ECOBARI – Upscaling Ecosystem Restoration Through Collective Action

Ecosystem-based Adaptation

February, 2022

ECOBARI – Upscaling Ecosystem Restoration Through Collective Action

by Dr. Marcella D’Souza

 

On 19th November 2021, WOTR with IDH and eight other partners, launched ECOBARI – a collaborative aimed to promote Ecosystem Based Adaptation for Resilient Incomes.  The event witnessed over 150 participants.

ECOBARI received a huge support from the development fraternity; it is seen as a major step in fostering climate change adaptation and supporting the incomes of marginalized communities in rural India. We, at WOTR, are immensely proud of this development.

COP26 highlighted the increasing global concern over the adverse impact of climate change on our ecosystems that has especially disrupted the lives of the underprivileged. Frequent floods, forest fires, spells of drought and such natural calamities are fast becoming the new normal. While this is deteriorating the overall quality of life for everyone, climate change is majorly wreaking havoc on the livelihoods of rural and tribal communities where agriculture and forest produce are their lifeline.  But that’s not where it ends. The ripple effect is on the entire nation, as seen in the rising hunger and malnutrition, inflation, widening socio-economic gap and declining human development index.

Perhaps, the recent COVID pandemic is a wake-up call in this context. It is an urgent nudge to build resilience as we secure the health of planet and its people. A collaborative approach to implementing nature-based solutions is indeed the only way to regain the ecological balance.

EbA to promote well-being of rural communities

With nearly three decades of persistent work in ecosystem restoration and building climate resilience, WOTR has successfully transformed the lives and livelihoods of people across several villages in India. On this robust foundation of extensive experience and a rich knowledge pool, WOTR is now ready to join hands with like-minded organizations and individuals, to successfully upscale Ecosystem-based Adaptation (EbA) in India. The aim is to accelerate our pace and amplify the impact of EbA to achieve the sustainable development goals.

ECOBARI is a promising development in this direction.

“Collective action is the pressing need of the hour to address ecosystem degradation and climate change. India’s focus has always been on sustainable and equitable growth. We welcome initiatives such as ECOBARI to contribute to the goals of the Paris Agreement and UN Climate Change Conference, Post-2020 Biodiversity Framework and UN Decade on Ecosystem Restoration.” Jigmet Takpa (Joint Secretary, Ministry of Environment, Forest and Climate Change)

ECOBARI – Vision, Mission and Roadmap

The concept of ECOBARI emerged from a series of workshops organized by WOTR and TMG Research between 2019 and 2021, where stakeholders representing the central and state governments, research and academia, practitioner organizations, donors, community representatives, media and others discussed Ecosystem-based adaptation as a means to addressing climate change.

ECOBARI is the abbreviation for Ecosystems Based Adaptation for Resilient Incomes. In many Indian languages ‘Bari’ means ‘Home’. Since we are all dependent on one ecosystem or the other, for us ECOBARI also represents ‘Ecological Home’. We present the Vision, Mission and Roadmap of the initiative.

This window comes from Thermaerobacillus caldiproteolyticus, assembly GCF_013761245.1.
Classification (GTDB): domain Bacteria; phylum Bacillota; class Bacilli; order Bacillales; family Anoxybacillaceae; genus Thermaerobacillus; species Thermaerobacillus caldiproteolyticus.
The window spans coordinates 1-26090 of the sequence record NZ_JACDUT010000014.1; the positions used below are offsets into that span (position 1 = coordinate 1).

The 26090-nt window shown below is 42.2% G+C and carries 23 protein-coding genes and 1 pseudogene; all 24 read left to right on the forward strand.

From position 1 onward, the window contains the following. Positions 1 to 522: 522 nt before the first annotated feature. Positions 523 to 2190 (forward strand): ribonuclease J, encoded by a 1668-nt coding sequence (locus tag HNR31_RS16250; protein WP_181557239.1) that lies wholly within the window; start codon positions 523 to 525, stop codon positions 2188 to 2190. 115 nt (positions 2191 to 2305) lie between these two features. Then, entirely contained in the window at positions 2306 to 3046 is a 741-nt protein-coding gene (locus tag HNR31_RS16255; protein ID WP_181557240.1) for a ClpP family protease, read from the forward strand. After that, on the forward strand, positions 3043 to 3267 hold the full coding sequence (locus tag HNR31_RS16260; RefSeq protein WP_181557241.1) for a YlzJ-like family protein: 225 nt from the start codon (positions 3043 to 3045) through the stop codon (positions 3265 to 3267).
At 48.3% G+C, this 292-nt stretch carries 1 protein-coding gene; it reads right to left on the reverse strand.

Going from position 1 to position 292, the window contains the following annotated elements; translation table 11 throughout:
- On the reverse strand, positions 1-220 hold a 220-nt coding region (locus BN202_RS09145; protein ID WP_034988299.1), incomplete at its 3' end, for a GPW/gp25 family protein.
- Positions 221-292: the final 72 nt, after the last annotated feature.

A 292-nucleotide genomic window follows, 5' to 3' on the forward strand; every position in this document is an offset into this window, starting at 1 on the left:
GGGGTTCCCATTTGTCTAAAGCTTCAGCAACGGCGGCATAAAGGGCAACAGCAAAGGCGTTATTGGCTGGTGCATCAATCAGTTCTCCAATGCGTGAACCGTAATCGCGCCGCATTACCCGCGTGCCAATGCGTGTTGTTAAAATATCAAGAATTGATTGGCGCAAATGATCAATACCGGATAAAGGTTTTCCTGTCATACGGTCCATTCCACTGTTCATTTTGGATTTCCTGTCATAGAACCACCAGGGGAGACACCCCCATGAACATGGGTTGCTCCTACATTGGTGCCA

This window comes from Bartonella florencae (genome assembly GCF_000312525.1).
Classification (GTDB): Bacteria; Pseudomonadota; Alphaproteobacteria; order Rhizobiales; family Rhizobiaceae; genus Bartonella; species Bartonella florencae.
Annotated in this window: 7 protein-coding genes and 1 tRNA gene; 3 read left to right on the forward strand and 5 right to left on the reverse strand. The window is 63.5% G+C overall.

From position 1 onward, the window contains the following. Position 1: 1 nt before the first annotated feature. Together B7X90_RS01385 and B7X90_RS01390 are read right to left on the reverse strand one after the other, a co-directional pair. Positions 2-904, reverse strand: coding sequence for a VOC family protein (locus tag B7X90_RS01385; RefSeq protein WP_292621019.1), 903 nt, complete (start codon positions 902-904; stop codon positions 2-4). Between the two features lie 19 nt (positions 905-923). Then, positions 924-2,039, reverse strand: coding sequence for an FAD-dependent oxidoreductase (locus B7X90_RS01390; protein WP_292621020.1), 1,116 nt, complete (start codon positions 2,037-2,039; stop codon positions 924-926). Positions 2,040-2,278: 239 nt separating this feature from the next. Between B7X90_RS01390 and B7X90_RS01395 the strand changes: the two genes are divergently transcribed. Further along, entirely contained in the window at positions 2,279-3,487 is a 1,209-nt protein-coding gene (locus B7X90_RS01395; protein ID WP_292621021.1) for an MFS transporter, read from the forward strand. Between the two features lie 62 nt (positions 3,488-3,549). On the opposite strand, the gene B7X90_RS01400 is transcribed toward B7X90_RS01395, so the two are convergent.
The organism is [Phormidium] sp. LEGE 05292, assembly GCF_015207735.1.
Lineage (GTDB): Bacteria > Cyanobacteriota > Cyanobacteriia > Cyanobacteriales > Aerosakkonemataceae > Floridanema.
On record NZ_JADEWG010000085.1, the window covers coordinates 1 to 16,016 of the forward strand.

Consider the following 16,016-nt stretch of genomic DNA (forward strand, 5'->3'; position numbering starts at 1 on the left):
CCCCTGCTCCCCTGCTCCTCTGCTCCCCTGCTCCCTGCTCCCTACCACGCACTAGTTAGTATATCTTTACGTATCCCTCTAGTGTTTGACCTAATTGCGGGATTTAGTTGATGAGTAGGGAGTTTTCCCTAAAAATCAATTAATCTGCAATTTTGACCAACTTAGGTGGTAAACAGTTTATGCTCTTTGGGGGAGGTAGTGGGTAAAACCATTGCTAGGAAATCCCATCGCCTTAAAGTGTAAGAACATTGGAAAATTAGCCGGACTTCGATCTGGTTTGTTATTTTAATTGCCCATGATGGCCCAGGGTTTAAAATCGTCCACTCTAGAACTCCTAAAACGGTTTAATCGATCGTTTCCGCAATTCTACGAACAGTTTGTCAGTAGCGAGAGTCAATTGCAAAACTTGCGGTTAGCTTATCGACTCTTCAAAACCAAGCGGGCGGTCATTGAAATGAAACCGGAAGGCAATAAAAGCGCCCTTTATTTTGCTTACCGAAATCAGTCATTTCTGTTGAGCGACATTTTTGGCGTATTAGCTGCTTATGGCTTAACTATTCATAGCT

Vision

Empowered communities sustainably regenerate and manage their ecosystems, conserve biodiversity, derive resilient incomes and improve their quality of life through nature-based solutions, as they adapt to climate change.

Mission

To be a leading platform that grounds Ecosystem-based Adaptation at scale through multi-stakeholder partnerships, policy enablement and resource provisioning, so as to contribute to the country’s SDGs, the Land Degradation Neutrality targets and climate change commitments.

Roadmap

To begin with, ECOBARI has devised a roadmap (2021-2030) that aims to achieve the following objectives:

  1. Develop a broad framework for EbA and create a shared understanding of it, as well as foster political and societal will for promoting EbA among various stakeholders.
  2. Develop a toolkit to mainstream and integrate EbA approaches in different policies and programmes.
  3. Capacity building of stakeholders and upscaling of EbA.
  4. Ensure sustained, adequate funding.
  5. Assess the progress by establishing monitoring, evaluation and learning systems.
  6. Contribute to the state, national and global goals through EbA.
Dr Marcella D’Souza, Director (W-CReS) presenting the objective and the way forward of ECOBARI during the launch

The ECOBARI collaborative welcomes participation from all stakeholder groups including research, government, NGOs, CBOs, corporate & funders, financial institutions, media and the citizens. Currently, the primary thematic areas of focus are – biodiversity, land, forest and water, agriculture, livestock and income generation.

The participation may be in various forms. This includes, but is not limited to:

  • Share domain expertise – scientific knowledge, training, capacity building, etc.
  • Contribution to the knowledge pool – case studies, experiences, good practices and others.
  • Implementation – including local business development
  • Research – interdisciplinary research, action research, policy assignments.
  • Contribute resources
  • Bridge science-practice-business-policy

W-CReS is the promoter and convener and IDH is the Co-convener of ECOBARI.  Our co-founding partners are – auctus ESG, Bharati Vidyapeeth (BVIEER), Credit Suisse, Echo Network, ISB-Bharati Institute of Public Policy, SOPPECOM, TMG Research, CIFOR-ICRAF.